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A Taste of Spain: Barcelona

A Taste of Spain: Barcelona

The queer and cultural offerings of Madrid, Barcelona, and Sitges start with a good meal — and don’t end until dawn.

Thriving on food, wine, and spending time with friends — nobody knows how to live like the Spanish. Even if the daily schedule (especially siesta) takes a little getting accustomed to, the quality of life Spain offers makes it thoroughly worth working around some occasional odd shop hours.

Beautiful Barcelona is a dreamy mix (though not a blend) of gothic and modern, Spanish and Catalan, from the bustling La Rambla rife with locals and tourists, to the wine country nearby. It’s a marvel on the Mediterranean.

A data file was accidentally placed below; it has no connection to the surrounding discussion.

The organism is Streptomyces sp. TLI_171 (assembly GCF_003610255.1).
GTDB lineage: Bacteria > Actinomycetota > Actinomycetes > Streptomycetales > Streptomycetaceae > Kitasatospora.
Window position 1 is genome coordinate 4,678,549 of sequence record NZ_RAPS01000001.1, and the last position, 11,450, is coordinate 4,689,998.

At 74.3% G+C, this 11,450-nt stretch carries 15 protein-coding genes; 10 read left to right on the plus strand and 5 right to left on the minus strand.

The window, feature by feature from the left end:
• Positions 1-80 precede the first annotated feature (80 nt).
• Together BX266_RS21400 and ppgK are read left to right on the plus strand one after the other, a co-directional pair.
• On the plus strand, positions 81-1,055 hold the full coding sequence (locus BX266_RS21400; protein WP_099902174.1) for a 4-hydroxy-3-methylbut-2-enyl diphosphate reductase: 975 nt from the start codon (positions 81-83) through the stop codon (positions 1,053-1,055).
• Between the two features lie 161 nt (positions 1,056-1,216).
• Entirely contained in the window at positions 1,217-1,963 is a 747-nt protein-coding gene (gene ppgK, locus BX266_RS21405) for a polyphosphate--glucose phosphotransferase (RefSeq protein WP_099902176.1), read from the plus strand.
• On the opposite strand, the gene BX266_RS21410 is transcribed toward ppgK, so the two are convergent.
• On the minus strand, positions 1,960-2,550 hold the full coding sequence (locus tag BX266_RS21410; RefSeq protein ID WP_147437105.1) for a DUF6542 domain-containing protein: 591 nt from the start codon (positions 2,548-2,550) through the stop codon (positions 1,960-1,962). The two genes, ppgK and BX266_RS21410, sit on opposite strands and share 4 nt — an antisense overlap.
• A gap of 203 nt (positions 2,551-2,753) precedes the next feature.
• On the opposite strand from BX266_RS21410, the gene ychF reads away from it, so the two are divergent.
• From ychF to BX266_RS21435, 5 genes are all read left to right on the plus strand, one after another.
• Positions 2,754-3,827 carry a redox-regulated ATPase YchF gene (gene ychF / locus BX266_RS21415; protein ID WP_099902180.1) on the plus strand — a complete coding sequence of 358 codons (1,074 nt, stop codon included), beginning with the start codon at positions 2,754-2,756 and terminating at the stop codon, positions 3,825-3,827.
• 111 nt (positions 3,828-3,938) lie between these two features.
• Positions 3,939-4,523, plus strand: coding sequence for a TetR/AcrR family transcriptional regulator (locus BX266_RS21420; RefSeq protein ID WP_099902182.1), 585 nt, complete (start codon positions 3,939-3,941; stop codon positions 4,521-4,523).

Gaixample is the nickname of the gay neighborhood in the Eixample district. (Meaning “the extension,” Eixample was the part of Barcelona that filled in between Barcelona’s old city and the towns of Sants, Gràcia, and Sant Andreu in the 19th and early 20th centuries.) Gaixample has the district’s grid pattern of streets with distinctive chamfered corners — where the buildings’ corners are cut off at the end, making the intersections open, sunlit octagons. Gaixample is bordered by Carrer Balmes, Gran Vía de les Corts Catalanes, Carrer del Compte d’Urgell, and Carrer d’Aragó, and because of the high concentration of queer establishments and residents, it is a prime area for nightlife and entertainment

Axel Hotel